06.30.2011 04:05 PM
Confidence in TV news, newspapers up slightly, Gallup finds
Confidence in newspapers and television news among Americans has risen slightly from the lows registered four years ago but still remains below the historical average, according to Gallup’s annual update on confidence in institutions.
The update, released this week, reveals 27 percent of respondents say they have a great deal or quite a lot of confidence in television news, up from 22 percent the year before. Confidence in newspapers climbed to 28 percent from 25 percent the preceding year. Historically, the average of those expressing a great deal or quite a lot of confidence in TV news is 32 percent, while the historical level for newspapers is 33 percent.
According to a Gallup blog posting shedding light on the findings, the research organization found increasing confidence in newspapers and TV news across most subgroups, with the greatest increase among those 30 to 49 years old and among men.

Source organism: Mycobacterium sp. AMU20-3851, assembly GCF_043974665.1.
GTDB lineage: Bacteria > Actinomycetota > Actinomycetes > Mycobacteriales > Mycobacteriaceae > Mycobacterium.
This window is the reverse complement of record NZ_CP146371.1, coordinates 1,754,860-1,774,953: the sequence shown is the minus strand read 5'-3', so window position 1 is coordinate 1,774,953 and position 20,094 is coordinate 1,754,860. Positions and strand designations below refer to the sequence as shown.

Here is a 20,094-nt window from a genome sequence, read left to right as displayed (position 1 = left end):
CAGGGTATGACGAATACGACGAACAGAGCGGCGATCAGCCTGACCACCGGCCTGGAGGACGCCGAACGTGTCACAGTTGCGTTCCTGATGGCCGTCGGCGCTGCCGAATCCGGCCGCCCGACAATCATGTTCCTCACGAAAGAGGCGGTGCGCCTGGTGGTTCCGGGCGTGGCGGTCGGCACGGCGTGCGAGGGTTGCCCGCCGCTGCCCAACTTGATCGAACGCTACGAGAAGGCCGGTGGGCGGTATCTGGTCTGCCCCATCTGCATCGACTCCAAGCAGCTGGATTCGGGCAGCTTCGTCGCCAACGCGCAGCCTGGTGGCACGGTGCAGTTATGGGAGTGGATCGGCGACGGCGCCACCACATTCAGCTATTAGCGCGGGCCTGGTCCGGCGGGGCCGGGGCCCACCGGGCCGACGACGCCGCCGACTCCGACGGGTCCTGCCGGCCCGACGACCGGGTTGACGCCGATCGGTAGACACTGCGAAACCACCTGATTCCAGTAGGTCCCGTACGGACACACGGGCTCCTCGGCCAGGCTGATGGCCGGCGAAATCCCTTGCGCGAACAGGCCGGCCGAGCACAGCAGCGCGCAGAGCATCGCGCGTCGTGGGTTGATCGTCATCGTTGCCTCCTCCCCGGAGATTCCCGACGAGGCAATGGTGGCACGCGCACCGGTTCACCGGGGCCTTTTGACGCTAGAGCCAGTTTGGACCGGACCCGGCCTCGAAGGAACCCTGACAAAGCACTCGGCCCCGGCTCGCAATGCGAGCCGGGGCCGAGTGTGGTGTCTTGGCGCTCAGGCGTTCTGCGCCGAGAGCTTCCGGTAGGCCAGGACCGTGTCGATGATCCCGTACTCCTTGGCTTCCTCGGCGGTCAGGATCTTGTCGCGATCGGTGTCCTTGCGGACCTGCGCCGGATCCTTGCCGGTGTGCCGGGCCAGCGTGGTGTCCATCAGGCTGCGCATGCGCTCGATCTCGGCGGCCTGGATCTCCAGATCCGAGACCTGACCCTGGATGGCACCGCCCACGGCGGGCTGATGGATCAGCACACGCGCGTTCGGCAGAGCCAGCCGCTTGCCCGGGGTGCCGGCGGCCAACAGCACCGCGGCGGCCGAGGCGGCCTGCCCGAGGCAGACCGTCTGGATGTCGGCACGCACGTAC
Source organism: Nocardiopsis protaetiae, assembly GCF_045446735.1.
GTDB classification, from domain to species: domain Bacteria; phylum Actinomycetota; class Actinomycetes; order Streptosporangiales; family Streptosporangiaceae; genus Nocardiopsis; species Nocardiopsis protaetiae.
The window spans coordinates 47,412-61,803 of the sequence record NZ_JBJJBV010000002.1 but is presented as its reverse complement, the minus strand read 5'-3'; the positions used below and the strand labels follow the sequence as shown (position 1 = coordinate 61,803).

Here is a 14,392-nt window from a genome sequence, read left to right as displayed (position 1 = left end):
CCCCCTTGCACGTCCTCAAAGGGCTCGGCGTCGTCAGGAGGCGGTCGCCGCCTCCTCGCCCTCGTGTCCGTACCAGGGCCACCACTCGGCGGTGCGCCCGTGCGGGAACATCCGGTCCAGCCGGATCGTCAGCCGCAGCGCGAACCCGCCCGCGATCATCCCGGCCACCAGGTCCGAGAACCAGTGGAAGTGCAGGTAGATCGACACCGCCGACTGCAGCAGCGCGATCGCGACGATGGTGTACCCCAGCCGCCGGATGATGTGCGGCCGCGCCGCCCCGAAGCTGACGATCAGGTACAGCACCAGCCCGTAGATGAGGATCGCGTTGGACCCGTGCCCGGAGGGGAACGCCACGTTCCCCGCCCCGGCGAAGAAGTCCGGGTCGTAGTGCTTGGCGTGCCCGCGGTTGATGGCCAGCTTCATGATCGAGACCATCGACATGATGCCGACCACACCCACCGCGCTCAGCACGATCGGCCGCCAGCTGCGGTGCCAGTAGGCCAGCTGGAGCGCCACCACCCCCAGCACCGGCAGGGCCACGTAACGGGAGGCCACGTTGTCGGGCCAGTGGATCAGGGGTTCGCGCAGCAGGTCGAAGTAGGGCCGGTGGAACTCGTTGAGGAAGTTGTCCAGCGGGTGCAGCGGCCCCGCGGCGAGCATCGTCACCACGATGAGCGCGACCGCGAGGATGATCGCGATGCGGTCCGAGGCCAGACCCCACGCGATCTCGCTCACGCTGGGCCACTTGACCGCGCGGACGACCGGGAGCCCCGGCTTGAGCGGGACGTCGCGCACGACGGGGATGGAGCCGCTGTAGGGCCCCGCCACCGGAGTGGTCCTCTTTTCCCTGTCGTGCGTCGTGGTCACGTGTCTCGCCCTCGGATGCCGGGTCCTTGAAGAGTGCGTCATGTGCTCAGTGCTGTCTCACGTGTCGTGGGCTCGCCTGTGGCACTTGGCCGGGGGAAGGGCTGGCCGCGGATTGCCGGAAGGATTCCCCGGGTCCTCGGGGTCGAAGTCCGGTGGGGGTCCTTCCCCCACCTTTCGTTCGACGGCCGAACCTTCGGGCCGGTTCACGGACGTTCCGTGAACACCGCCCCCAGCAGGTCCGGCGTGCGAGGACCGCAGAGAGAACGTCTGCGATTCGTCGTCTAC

The research revealed a mixed bag for confidence in newspapers and TV news among 18- to 29-year olds. Among this age group confidence in TV news rose 10 percent, while it dropped by the same percentage for newspapers.
For the research, Gallup asks respondents about their confidence level in 16 U.S. institutions as varied as banks and the military. When ranked from greatest to least confidence, newspapers came in tenth and television news eleventh.
According to Gallup, confidence in most institutions this year is lower than the historical average. The research organization attributes the showing to dissatisfaction among the public with how things are going, particularly economically.
The institutions with the greatest decline from their historical average are banks, Congress and the Presidency. Confidence in the military exceeded its historical average by 11 percentage points — to 78 percent expressing a great deal or quite a lot of confidence.
The Gallup poll on the public’s confidence in institutions was conducted via telephone interviews June 9-12, 2011, with a random sample of 1020 adults 18-years old and older living in all 50 states and the District of Columbia. With a 95 percent confidence level, it can be said there is a sampling error of +/-4 percentage points.